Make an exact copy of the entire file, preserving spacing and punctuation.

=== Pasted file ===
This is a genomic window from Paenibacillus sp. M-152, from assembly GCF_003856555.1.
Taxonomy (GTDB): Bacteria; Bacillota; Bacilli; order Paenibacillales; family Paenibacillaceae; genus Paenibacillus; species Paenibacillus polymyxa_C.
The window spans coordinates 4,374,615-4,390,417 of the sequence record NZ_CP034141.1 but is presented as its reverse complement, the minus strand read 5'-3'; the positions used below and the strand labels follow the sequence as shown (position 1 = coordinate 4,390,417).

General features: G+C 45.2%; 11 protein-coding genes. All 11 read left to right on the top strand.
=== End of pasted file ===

This is a genomic window from Paenibacillus sp. M-152, from assembly GCF_003856555.1.
Taxonomy (GTDB): Bacteria; Bacillota; Bacilli; order Paenibacillales; family Paenibacillaceae; genus Paenibacillus; species Paenibacillus polymyxa_C.
The window spans coordinates 4,374,615-4,390,417 of the sequence record NZ_CP034141.1 but is presented as its reverse complement, the minus strand read 5'-3'; the positions used below and the strand labels follow the sequence as shown (position 1 = coordinate 4,390,417).

General features: G+C 45.2%; 11 protein-coding genes. All 11 read left to right on the top strand.